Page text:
Australian growers face an increasing challenge to manage resistance of agricultural chemicals (herbicides, fungicides and insecticides). In the grains industry, 32 weed species, eight fungal pathogens and eight invertebrate pests are known to have evolved resistance to one or more chemical groups.
Australia is second only to the US in its number of resistant weed species, with weeds such as annual ryegrass, wild radish and common sowthistle posing the greatest challenge to growers. New cases of insecticide resistance were recently detected in redlegged earth mite and green peach aphid. Fungicide resistance has evolved for pathogens such as powdery mildew in wheat and barley, net and spot type of net blotch in barley and is now emerging in Septoria tritici blotch in wheat and blackleg of canola.
Modern agriculture has benefited from the introduction of agricultural chemicals, but weeds, insects and diseases are genetically programmed to survive. Mutations in populations occur naturally. When any control tactic, including chemicals, is used repeatedly on a population, selection pressure allows these resistant individuals to survive and reproduce.
A multi-pronged solution using non-chemical integrated pest management (IPM) techniques augmented by the use of chemicals with different Modes of Action (MoA) has proven effective in managing resistance.
When any control tactic, including chemicals, is used repeatedly on a population, selection pressure allows these resistant individuals to survive and reproduce. GRDC research is helping growers tackle this resistance to agricultural chemicals on farm.
GRDC is committed to helping growers manage resistance. It is investing in research to better understand the biological mechanisms of how resistance evolves in specific pests and what paddock practices, be they chemical, agronomic, mechanical or genetic, are effective at reducing the numbers of these pests.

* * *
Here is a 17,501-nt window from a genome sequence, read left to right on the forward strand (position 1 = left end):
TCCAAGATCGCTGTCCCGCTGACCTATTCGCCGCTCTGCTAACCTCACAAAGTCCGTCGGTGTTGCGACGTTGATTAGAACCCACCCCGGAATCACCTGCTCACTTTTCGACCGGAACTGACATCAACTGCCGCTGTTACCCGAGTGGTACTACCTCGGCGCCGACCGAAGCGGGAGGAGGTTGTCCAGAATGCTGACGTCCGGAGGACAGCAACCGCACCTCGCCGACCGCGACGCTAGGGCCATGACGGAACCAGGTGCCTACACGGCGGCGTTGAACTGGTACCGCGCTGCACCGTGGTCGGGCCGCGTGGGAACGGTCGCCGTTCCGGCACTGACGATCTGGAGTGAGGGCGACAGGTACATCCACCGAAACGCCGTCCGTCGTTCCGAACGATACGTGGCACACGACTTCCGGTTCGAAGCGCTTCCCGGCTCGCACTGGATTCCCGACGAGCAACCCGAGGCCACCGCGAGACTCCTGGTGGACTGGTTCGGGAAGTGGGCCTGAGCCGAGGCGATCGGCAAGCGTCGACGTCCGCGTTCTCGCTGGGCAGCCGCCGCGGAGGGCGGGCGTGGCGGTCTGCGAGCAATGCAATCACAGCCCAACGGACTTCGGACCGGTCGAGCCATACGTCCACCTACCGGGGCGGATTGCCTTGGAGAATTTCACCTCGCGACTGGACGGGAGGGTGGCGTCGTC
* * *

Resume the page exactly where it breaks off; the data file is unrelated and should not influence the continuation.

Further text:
Research is being conducted to better understand the biology and life cycles of pests to find weak spots where effective management can be implemented. Australia is leading the world in harvest weed seed control, a technique that is highly effective in reducing the number of weed seeds carrying over to the next season.
GRDC is also ensuring growers have access to detailed information on IPM through a series of resistance-management strategies. These strategies are designed to bring together research on all methods of control to provide growers with a broad range of options to prevent or overcome resistance.
The GroundCover™ Resistance Supplement, published in March-April 2019, has been led by Dr Paul Umina (cesar) on behalf of the National Insecticide Resistance Management working group. It empowers growers with information about how resistance works and why specific management approaches are recommended based on knowledge of resistance.
While some commonalities exist between weed, disease and insect pest resistance, there are also important differences. These are highlighted in articles focusing on the principles of resistance and the subtle differences in management approaches. Resistance labelling and terminology are explained and there are specific articles on tackling fungicide, insecticide and herbicide resistance.
The list of known resistant pests is presented in the publication and, to help growers understand potential risks, there is a list of Australian fungal pathogens that are known to have developed resistance elsewhere in the world.
Further information on managing resistance in grain crops in Australia can be found on the CropLife Australia website.